email: tony@lathes.co.uk
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CROUZET FC-100
Universal Milling Machine

Crouzet Miller Continued Here

Crouzet Home Page   Crouzet Plain Precision Lathe

If you have a Crouzet Miller the writer
would be interested to hear from you


At least two versions of the attractive little French-built Crouzet milling machine were made. The older type, as shown described and shown here, had V-belt drive and a simple, swivelling vertical head with no quill feed. The later version was more highly developed with mechanical variable-speed drive by expanding and contracting pulleys and a universal head with a greater clearance between cutting tool and table. On the original model, drive from motor to the taper-roller bearing spindle was split by two intermediate pulleys, one carried in a slotted arm that allowed it to be self-adjusting as the belts were juggled across a choice of six drive ratios. Combined with a 2-speed, 750/1500 r.p.m. motor this arrangement, with final drive by twin belts, gave a range of twelve speeds from 60 to 2500 r.p.m.
Conveniently arranged to take the common Schaublin W20 collets - and so able to mount tooling from the older Schaublin 12 and some Aciera milling machines - the vertical head was very heavily built in relation to its capacity. Driven by bevel gears, turned by a shaft that inserted into the nose of the horizontal spindle, the head speeds were identical to the horizontal - and so just fast enough to cope with smaller jobs. With the head removed it was possible to bolt in its place a horizontal milling adapter, a casting that held two solid-steel bars with a heavy drop bracket on their end. Whilst this arrangement was not the most rigid of supports for the horizontal cutter arbour (certainly in comparison with a conventional support held either on dovetails across the top of the column, or by bars passing completely through it) for the size of machine it was entirely adequate. One unusual accessory (not illustrated) was a support for long tool holders when horizontal "stub" milling was undertaken. Called in French a "lunette" (or glasses) due to its shape, this was a component carried by the bars of the horizontal milling support.
A reasonable 150 mm x 500 mm, the three T-slot table was formed with a coolant trough around the edge and had it travel measured by good-sized micrometer dials that were sharply engraved and finished in a non-glare, satin-chrome finish. Power feeds (in one direction only) were provided by an ingenious but convoluted system: a heavy casting, formed on the inside as an angle plate, was hinged to the left-hand face of the column and carried a 0.4 h.p. motor. The drive was taken upwards by V-belt to the end of a shaft running in a robust bearing housing. At the other end, the shaft was machined as a worm gear to drive a large "worm wheel" itself connected by a shaft to a pair of "pick-off" gears that could swapped over to give eight rates of feed: 10, 16, 25, 40, 63, 100, 160 and 250 mm per minute. Next came a traditional design of universal (cardan) jointed, telescopic shaft on the outer end of which was a dog clutch carrying a pair of bevel gears. When the gears where engaged the drive was transmitted to a second pair of bevel gears - one of this pair being fitted as a collar around the table feed screw and driving it through a key. Neat though this arrangement appeared, one practical difficulty stood in the way of complete satisfaction: when a speed change was required the plate had to be swung open, a bolt loosened and the bearing shaft repositioned before the V-belt could be moved from pulley to pulley. However, this time consuming and (according to users) awkward operation can be circumvented today by leaving the belt on the middle pulleys and controlling the motor with an inverter, variable-frequency drive. Another drawback was that the table-feed engagement gears were completely exposed - and so subject to premature wear from chippings and dirt. In addition to the normal feed screw, when a quick-action slotting feed was required, the table's could be rack driven by a two-handle capstan wheel. Cleverly, this was provided with gear system that enabled either a slower or quicker motion to be selected by the operator..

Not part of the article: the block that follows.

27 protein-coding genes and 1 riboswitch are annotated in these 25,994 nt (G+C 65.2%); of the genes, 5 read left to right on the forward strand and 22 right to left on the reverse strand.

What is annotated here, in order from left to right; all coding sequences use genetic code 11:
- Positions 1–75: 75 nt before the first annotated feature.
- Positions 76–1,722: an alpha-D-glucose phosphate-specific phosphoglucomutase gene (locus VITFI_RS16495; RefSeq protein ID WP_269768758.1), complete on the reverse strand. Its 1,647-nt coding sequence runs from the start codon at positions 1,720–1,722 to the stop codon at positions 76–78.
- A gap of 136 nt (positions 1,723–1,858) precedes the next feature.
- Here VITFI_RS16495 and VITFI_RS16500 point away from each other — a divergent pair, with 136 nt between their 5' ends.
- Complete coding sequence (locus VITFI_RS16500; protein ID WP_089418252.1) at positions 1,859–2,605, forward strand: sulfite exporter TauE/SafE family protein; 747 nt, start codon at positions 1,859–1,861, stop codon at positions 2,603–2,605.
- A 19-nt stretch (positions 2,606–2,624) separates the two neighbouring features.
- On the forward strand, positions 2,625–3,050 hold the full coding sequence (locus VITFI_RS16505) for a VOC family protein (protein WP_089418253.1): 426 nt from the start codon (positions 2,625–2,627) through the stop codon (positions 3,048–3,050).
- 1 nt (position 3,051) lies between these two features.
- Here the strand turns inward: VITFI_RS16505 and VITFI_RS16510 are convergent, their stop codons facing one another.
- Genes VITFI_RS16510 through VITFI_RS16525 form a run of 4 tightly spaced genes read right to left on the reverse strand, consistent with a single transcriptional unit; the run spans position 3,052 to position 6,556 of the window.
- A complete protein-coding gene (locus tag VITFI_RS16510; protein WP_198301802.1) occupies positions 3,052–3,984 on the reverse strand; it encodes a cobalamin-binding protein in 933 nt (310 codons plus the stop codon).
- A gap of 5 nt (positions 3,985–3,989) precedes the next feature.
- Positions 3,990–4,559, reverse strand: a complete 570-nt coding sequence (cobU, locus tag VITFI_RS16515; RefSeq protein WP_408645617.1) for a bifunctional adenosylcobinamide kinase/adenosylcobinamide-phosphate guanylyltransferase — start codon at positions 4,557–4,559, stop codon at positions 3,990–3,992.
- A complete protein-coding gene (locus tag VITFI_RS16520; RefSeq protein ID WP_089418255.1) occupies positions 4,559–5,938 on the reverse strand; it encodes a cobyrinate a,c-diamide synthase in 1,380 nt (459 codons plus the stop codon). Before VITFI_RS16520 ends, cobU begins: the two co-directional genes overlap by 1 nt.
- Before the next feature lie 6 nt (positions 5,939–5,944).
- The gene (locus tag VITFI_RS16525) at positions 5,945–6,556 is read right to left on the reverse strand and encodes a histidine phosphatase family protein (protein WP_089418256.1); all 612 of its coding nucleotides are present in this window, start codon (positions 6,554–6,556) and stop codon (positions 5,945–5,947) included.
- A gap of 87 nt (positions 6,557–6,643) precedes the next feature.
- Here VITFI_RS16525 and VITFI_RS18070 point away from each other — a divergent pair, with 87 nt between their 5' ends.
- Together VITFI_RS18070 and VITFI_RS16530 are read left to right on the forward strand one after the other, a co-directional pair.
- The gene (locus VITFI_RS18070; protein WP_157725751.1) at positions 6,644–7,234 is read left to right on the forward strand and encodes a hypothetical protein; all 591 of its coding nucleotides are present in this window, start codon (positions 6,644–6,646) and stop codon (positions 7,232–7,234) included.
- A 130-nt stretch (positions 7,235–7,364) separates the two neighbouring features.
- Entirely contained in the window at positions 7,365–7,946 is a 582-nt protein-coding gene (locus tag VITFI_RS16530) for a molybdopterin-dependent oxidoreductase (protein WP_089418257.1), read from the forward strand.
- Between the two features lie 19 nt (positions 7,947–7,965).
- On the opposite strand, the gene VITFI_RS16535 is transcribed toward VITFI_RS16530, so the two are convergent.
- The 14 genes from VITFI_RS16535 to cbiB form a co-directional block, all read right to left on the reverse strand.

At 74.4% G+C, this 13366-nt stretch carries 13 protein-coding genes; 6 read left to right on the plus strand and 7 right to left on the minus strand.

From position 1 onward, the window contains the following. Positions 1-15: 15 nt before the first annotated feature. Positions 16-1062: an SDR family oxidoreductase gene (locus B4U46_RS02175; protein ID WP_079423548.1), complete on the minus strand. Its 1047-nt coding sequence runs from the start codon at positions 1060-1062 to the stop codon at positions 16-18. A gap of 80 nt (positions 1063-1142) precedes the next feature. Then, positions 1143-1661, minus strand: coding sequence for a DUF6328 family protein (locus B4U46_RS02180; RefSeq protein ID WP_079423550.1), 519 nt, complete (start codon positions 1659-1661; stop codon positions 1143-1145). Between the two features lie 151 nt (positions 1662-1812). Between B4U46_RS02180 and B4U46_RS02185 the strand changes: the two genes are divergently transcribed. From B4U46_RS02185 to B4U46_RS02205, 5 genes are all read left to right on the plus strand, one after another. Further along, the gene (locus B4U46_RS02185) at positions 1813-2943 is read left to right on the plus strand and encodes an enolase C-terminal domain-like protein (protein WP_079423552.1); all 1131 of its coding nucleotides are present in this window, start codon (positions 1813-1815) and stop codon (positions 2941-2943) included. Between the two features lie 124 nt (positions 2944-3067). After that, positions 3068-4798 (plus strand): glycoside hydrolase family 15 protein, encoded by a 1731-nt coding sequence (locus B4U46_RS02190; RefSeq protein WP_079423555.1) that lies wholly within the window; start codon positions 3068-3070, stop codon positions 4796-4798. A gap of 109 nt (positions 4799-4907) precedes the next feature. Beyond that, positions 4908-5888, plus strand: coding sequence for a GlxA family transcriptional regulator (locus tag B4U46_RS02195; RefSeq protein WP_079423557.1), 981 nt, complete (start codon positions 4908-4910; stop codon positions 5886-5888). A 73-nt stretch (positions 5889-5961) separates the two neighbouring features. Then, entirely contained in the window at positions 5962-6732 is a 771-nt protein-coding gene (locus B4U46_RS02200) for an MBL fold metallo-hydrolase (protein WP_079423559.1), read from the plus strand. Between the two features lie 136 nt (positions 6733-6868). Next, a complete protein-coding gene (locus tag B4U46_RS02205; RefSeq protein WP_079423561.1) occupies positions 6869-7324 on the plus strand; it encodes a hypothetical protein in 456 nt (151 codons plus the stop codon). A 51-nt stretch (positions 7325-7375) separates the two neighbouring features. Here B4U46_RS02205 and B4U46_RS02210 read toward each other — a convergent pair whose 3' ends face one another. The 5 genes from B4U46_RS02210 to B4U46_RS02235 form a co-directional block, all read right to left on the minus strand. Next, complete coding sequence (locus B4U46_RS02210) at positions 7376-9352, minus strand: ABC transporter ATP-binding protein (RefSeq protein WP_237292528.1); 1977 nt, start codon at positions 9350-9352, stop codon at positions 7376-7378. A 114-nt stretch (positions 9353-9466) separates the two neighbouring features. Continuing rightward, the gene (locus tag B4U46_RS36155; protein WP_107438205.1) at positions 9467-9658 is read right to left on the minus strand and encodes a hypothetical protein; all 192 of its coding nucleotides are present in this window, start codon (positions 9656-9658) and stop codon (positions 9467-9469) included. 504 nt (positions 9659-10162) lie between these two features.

Neat lines of the Crouzet "Fraiseuse Universal" FC-100

Large, clear micrometer dials were provided and both screw and quick-action rack feed to the table's hand-driven longitudinal feed

This example still retains some of the original hand scraping marks on its slideways

Hinged casing on the left-hand side of the column held the table power-feed motor and gearbox


Table power-feed motor and gearbox assembly shown hinged out from the main column

The table-feed motor drove first to a shaft carried in a robust bearing housing

Final drive out the universally-joined, telescopic table drive shaft was through a pair of "pick-off" gears that could swapped over to give a total of eight rates of feed.

Inner end of the table's  drive shaft

Outer end of the table's telescopic drive shaft


Crouzet Miller Continued Here

Crouzet Home Page   Crouzet Plain Precision Lathe

If you have a Crouzet Miller the writer
would be interested to hear from you


CROUZET FC-100
Universal Milling Machine

email: tony@lathes.co.uk
Home   Machine Tool Archive   Machine-tools Sale & Wanted
Machine Tool Manuals   Catalogues   Belts   Books  Accessories